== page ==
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School league tables data

Steve Herrmann Steve Herrmann | 16:10 UK time, Wednesday, 14 January 2009

The secondary school league tables for England are published at 0930 GMT this Thursday, and this website will, as usual, be making them available to you, in detail, as soon as possible thereafter.

A graphic of the BBC News websiteBut not in as much detail as usual, or as we'd have liked, at least to begin with.

This is because the government has tightened up on the media's pre-release access to official statistics.

Legislation now limits the access that anyone not directly involved in compiling statistics should have before they are published and available to all. The aim is to avoid any undermining of public trust by ensuring that data of this sort is collected, stored and prepared for publication with due care, and that the process is not vulnerable to political or any other interference.

So this week we'll aim to publish tables for each of England's 150 local authorities, ranking schools on their Level 2 (including GCSE) and CVA (associated Contextual Value Added) results, and on their Level 3 (including A-level) results and - new this year - Level 3 CVA.

School league tables screenshotWe'll also aim to provide a 'top/bottom 200' tables nationally on the various measures - including schools that fall into the controversial National Challenge category of less than 30% good GCSEs with English and Maths, or equivalents.

But we will not, initially, be able to do the usual page-for-every-school service or the same comprehensive overview and analysis we usually provide. We reported on this here.

In the past, we have generally got the official results a week in advance, under embargo, to compile and check tables. This time, we will have had sight of the data for just 24 hours.

But the school results that are supplied to the news media are not in a readily accessible form.

In the case of the secondary schools, there are two large spreadsheets, each with a number of pages, covering GCSE and A-level and equivalent results and associated local and national averages and other information.

Each sheet has dozens of columns, and a row for each school and college.

Formatting the essential benchmarks from all this for publication, using computer scripts to interrogate the data, compiling and then proofreading them, takes hours of work.

A statement published on the DCSF website says: "The Pre-release Access to Official Statistics Order 2008 that came into force on 1 December 2008 and the Code of Practice for Official Statistics published on 6 January 2009 means the Department must change the arrangements for the release of the two sets of achievement and attainment tables from previous years."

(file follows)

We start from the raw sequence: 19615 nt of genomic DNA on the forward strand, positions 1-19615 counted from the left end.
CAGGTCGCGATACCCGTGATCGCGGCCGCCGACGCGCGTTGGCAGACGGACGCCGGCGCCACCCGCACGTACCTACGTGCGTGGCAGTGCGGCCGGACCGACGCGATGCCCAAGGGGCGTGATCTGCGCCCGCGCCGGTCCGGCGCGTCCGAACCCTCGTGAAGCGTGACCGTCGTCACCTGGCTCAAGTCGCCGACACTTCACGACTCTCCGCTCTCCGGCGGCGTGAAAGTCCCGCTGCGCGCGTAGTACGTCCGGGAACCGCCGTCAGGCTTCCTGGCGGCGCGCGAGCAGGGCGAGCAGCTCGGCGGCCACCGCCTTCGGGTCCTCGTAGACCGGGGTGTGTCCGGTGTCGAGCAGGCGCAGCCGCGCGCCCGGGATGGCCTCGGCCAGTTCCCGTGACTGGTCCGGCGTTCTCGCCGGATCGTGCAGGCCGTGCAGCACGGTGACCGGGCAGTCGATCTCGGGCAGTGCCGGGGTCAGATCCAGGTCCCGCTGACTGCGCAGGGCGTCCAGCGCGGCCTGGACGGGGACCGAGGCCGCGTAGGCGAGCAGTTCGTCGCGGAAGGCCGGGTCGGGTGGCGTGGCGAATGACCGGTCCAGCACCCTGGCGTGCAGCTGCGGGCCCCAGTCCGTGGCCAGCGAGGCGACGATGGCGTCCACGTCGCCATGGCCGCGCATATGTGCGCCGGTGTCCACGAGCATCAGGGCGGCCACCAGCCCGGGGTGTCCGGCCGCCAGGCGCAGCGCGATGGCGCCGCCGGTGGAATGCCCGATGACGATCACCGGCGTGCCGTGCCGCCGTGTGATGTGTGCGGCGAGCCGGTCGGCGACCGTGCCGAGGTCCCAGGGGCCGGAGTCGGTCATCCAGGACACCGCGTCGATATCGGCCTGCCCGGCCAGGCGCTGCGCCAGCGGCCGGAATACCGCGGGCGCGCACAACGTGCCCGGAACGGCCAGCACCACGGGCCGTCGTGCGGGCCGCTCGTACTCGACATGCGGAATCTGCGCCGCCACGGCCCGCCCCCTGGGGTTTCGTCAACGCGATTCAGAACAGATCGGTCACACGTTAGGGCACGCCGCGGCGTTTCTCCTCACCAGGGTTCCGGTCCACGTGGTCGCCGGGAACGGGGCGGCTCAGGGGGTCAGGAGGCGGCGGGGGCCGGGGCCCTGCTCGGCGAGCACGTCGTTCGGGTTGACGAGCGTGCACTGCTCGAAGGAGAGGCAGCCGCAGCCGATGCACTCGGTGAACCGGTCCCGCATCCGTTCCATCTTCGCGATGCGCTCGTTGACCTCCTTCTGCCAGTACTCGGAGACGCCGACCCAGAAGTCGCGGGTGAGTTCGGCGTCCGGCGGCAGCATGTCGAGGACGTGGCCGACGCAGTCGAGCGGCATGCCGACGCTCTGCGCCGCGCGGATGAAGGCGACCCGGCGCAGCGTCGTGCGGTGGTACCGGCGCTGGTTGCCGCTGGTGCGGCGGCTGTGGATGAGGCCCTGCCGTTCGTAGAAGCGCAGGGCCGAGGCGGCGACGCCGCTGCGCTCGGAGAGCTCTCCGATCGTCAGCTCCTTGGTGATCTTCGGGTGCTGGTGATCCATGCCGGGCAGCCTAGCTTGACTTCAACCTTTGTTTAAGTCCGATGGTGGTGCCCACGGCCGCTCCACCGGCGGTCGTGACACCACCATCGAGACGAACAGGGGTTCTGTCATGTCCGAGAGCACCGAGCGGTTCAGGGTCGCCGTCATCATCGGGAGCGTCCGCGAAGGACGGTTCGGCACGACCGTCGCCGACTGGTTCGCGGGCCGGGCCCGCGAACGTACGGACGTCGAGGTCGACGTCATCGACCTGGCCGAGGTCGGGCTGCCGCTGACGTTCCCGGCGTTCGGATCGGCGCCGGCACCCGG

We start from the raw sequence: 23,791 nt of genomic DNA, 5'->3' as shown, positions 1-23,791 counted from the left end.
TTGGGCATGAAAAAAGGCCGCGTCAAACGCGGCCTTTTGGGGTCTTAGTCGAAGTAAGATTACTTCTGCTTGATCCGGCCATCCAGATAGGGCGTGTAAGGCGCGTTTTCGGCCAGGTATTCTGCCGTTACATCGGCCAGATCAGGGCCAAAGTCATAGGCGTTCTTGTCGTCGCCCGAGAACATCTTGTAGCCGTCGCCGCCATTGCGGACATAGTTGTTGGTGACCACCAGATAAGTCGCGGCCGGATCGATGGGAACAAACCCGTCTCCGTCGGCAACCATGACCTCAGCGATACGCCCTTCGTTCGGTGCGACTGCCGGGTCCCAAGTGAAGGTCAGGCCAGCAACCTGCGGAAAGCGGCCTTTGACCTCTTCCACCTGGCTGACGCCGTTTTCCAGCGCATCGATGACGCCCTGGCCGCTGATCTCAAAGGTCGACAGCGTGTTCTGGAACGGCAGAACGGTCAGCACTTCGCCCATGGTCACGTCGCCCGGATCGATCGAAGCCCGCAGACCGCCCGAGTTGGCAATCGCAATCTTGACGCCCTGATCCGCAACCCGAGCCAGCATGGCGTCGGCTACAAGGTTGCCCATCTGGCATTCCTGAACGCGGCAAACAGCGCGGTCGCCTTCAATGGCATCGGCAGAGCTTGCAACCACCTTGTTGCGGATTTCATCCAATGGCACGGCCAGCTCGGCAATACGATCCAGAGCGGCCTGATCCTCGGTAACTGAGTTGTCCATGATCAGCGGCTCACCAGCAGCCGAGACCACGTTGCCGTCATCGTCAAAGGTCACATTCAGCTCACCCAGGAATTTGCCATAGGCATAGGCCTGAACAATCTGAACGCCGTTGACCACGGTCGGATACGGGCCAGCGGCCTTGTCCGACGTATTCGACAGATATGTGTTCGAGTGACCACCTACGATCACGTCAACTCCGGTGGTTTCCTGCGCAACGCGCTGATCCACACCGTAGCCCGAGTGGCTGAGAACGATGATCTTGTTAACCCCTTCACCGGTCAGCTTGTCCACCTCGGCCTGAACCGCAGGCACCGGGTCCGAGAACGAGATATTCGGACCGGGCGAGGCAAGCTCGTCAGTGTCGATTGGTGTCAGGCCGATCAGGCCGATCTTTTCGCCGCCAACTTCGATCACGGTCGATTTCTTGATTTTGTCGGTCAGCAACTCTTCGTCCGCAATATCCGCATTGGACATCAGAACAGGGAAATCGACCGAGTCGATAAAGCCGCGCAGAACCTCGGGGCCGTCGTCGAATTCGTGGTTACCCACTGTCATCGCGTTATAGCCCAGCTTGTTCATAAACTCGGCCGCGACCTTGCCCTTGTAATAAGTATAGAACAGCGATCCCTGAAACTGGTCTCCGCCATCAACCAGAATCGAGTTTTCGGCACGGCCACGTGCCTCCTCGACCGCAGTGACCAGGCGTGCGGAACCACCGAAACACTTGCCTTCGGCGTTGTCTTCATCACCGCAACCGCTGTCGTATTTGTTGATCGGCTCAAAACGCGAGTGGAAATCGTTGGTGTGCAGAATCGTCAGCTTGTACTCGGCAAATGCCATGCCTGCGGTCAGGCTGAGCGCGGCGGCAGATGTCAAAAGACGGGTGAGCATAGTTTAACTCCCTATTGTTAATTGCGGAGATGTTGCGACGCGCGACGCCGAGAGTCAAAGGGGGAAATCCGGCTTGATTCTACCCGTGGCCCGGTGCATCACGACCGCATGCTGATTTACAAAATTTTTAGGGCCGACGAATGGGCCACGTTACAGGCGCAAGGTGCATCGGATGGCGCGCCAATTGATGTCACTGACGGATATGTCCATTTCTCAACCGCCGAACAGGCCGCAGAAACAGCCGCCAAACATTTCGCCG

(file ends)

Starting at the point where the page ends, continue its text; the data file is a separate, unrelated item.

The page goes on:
We could, perhaps, simply wait until the statistics were published officially and then commence work.

But that would mean rather meaningless news stories saying "the league tables have been published - but we cannot bring you them yet".

It would risk turning the process into a rush to publish the data, with little room for checking or analysis.

To keep this in perspective, we are not talking about market sensitive financial information, but simply the practicalities of handling and commenting on exam results which the schools themselves have had since the late summer and often have published themselves anyway.

And it's not about the rights and wrongs of having the school league tables (about which there is considerable debate), it is about how they can best be presented to the public and in particular to parents.

The impact of the new legislation on the school league tables does not seem to have been foreseen within the Department for Children, Schools and Families.

It was, according to the Schools Secretary Ed Balls, an "unintended consequence" - and he is minded to legislate to correct it for next year.

For now, senior editorial figures at the BBC have, with national newspapers and the Press Association, signed a joint letter of complaint to DCSF chief statistician Malcolm Britton.

It says, in part: "With less than 24 hours' preparation time, it will be much more difficult to produce any meaningful analysis of the information and to ensure there are no errors.

"The result is that the main aim of the government and of our organisations - to provide an essential service to parents choosing a secondary school for their sons and daughters - will be thwarted. This is a service which we believe your office also values."

Providing you with the source data that underlies the news stories we cover is an increasingly important aspect of what we do, especially on the website.